Gridlock Guy: Our roads need less bullies

201016-Atlanta-Even though traffic is down, highway fatalities in Georgia have not fallen. During normal times, traffic on the Downtown Connector would be bumper-to-bumper on a Friday afternoon. Ben Gray for the Atlanta Journal-Constitution
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201016-Atlanta-Even though traffic is down, highway fatalities in Georgia have not fallen. During normal times, traffic on the Downtown Connector would be bumper-to-bumper on a Friday afternoon. Ben Gray for the Atlanta Journal-Constitution

Credit: Ben Gray

Some things that slow traffic and cause wrecks can’t be helped. Rain falls. Roads need repaving. Thousands of people have to use the same road at once to get to the same areas. Workers need room to construct buildings. A metro area of millions will inevitably run into these problems and slowdowns. The unforced errors are more frustrating.

A type of driving that has always existed really began rearing its head while the roads were nearly empty during last Spring’s COVID-19 shutdown. High-speed, dive-bombing bully-driving spread across Metro Atlanta about as quickly as the virus did. But there isn’t a vaccine to stop it.

The dangers of this high-speed, close quarters, aggressive navigating are obvious on the surface. Piloting a two-ton missile like a kamikaze in and out of lanes very simply decreases the margin for error. One sudden brake check or lane change by the seeming chicanes in the midst of the daredevil drivers could set off an explosive chain reaction.

Maneuvering with such velocity and intensity requires a certain trust in the surrounding environment. Drivers that operate on such close margins subconsciously trust that other drivers will move mistake-free and that the environment around them will remain constant. Of course, that is like a careless parent hoping teenage boys to not look at an open Playboy on a coffee table.

But, really, the modus operandi of the rising population of “Fast and Furious” wannabes is more sinister than a naive trust in the slowpokes. A selfish and superior sense of entitlement fuels their speed and zigzagging. They actually assume that their intimidating, reckless tactics will force the lawful drivers around them into submission. This, very simply, is bullying.

A school-aged bully is no different. These usually insecure trolls often have a size advantage akin to the higher horsepower a bully-driver possesses. Child bullies usually single out the smallest, least popular outcasts and make them feel even smaller and lonelier. They feel entitled to the victims’ food, pocket change, or, more broadly, their dignity. And the victims, through no fault of their own, are subjected to a more dangerous and stressful environment because of the entitlement of their aggressors. The exact same is true on the roads.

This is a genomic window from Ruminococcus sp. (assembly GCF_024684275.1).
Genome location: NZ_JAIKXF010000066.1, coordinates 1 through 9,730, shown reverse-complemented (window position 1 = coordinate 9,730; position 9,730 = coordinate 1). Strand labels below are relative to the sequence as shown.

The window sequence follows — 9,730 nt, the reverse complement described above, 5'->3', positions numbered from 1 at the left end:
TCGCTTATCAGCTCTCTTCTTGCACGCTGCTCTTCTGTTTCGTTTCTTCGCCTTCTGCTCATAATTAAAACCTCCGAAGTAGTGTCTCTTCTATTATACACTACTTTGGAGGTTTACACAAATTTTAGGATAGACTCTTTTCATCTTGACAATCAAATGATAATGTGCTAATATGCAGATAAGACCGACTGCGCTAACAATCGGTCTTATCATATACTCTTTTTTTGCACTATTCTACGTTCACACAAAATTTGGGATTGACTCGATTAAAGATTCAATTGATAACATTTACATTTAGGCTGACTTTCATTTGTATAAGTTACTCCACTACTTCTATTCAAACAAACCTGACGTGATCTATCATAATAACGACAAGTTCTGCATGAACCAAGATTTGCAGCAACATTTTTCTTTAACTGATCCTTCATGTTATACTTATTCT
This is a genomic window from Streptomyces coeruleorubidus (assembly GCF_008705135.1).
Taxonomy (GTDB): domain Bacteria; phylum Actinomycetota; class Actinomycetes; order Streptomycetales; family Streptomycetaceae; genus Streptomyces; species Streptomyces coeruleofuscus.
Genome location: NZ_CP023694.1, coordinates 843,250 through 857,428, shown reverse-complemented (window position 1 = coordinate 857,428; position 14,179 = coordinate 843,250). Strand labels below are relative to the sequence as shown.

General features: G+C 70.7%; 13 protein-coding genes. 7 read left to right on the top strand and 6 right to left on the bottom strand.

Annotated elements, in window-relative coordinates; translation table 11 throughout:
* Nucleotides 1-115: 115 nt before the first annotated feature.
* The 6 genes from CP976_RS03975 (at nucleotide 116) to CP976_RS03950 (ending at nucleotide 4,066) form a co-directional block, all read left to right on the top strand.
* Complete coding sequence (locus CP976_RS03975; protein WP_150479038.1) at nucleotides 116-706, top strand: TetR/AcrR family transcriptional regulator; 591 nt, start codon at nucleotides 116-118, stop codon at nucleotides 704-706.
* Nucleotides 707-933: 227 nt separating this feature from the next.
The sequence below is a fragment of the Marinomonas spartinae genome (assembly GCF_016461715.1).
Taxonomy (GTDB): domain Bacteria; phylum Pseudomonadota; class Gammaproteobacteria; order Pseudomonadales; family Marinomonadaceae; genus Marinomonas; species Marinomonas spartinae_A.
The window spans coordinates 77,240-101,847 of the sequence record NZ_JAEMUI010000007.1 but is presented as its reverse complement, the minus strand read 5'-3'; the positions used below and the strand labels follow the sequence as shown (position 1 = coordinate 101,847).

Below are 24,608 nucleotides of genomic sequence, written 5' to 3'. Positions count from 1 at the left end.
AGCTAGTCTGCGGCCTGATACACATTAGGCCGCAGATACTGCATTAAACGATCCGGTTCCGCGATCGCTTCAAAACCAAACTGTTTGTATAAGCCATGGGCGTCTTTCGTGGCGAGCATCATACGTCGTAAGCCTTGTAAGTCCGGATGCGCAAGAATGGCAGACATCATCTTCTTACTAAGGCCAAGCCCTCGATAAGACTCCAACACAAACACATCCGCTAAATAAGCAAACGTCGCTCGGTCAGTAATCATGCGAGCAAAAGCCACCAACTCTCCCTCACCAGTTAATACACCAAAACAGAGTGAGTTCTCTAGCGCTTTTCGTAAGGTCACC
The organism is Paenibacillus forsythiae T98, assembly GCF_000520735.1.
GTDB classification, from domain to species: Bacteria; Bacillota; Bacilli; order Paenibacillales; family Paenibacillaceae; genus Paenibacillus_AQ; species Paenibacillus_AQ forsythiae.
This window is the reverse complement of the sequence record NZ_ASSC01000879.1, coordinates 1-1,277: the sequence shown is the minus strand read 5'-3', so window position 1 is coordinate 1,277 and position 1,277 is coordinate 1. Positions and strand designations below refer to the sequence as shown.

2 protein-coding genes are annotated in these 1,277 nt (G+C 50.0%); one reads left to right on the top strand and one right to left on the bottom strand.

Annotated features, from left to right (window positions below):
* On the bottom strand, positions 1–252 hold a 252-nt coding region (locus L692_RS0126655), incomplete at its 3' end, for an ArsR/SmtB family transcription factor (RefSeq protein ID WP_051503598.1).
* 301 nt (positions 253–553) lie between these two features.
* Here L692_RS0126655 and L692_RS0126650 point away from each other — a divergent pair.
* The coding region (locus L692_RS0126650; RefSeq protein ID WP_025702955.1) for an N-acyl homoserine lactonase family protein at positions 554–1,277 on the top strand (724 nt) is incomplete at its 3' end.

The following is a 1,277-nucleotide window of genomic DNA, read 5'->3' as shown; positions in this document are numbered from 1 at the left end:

The other danger in driving like selfish schoolyard bullies is that culture is contagious. When drivers lower the bar for politeness and safety, non-bullies accept bullying as the norm. If other drivers even act just a little more intimidating and reckless than before, then the culture on the roads gets progressively worse.

The behavioral domino effect is what Atlanta and many cities are seeing these days. What used to be just a small group of over-aggressive drivers has now morphed into vogue groups of muscle car clubs that flex their supposed brawn as fashion statements. Those groups then make other drivers angry and even influence them to do the same.

The response to these tailgaters is not to fight fire with fire. Paying aggression back with aggression endangers all parties. If a car closes in on a slower driver, the slower driver should try to get over a lane to the right or just hold their lane. They shouldn’t brake check the bully or try to pass them back. That makes the culture on the roads even worse.

How ridiculous is taking such a mundane and necessary act as driving and turning it into a macho grudge match? Imagine zooming a cart around the grocery store and running up on people in the aisles closely, waiting for them to move. All that accomplishes is getting the inpatient cart-pusher to the next spot a few seconds faster for the cost of angering or hurting other shoppers. Doing that in a car is the same thing.

Slugging or spinning out a bully aren’t the options that solve these problems. Neither is giving the finger or the horn. But the temperature on the roads is too high and the behavior bar is too low. We need to do our part to stop allowing bullying from becoming the status quo on the roads.

Doug Turnbull, the PM drive Skycopter anchor for Triple Team Traffic on 95.5 WSB, is the Gridlock Guy. He also hosts a traffic podcast with Smilin’ Mark McKay on wsbradio.com. Contact him at Doug.Turnbull@cmg.com.